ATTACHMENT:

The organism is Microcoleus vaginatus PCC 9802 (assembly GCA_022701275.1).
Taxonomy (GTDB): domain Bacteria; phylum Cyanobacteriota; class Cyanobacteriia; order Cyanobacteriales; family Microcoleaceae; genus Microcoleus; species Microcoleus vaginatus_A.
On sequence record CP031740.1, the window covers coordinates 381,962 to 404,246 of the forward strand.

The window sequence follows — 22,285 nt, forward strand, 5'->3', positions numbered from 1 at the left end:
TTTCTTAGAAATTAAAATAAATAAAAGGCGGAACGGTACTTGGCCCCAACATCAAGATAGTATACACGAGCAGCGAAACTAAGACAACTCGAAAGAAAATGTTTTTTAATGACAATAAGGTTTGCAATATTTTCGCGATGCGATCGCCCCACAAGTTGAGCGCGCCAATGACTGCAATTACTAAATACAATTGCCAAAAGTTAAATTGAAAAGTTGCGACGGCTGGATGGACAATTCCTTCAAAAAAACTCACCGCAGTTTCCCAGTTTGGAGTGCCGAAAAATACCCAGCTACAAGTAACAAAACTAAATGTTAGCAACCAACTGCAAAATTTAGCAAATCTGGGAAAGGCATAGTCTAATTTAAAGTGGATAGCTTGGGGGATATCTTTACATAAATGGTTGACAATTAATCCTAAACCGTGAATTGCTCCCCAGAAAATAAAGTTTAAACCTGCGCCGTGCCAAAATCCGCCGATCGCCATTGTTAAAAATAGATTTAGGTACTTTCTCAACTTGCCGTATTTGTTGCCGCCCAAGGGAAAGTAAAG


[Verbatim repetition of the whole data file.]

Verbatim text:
The organism is Microcoleus vaginatus PCC 9802 (assembly GCA_022701275.1).
Taxonomy (GTDB): domain Bacteria; phylum Cyanobacteriota; class Cyanobacteriia; order Cyanobacteriales; family Microcoleaceae; genus Microcoleus; species Microcoleus vaginatus_A.
On sequence record CP031740.1, the window covers coordinates 381,962 to 404,246 of the forward strand.

The window sequence follows — 22,285 nt, forward strand, 5'->3', positions numbered from 1 at the left end:
TTTCTTAGAAATTAAAATAAATAAAAGGCGGAACGGTACTTGGCCCCAACATCAAGATAGTATACACGAGCAGCGAAACTAAGACAACTCGAAAGAAAATGTTTTTTAATGACAATAAGGTTTGCAATATTTTCGCGATGCGATCGCCCCACAAGTTGAGCGCGCCAATGACTGCAATTACTAAATACAATTGCCAAAAGTTAAATTGAAAAGTTGCGACGGCTGGATGGACAATTCCTTCAAAAAAACTCACCGCAGTTTCCCAGTTTGGAGTGCCGAAAAATACCCAGCTACAAGTAACAAAACTAAATGTTAGCAACCAACTGCAAAATTTAGCAAATCTGGGAAAGGCATAGTCTAATTTAAAGTGGATAGCTTGGGGGATATCTTTACATAAATGGTTGACAATTAATCCTAAACCGTGAATTGCTCCCCAGAAAATAAAGTTTAAACCTGCGCCGTGCCAAAATCCGCCGATCGCCATTGTTAAAAATAGATTTAGGTACTTTCTCAACTTGCCGTATTTGTTGCCGCCCAAGGGAAAGTAAAG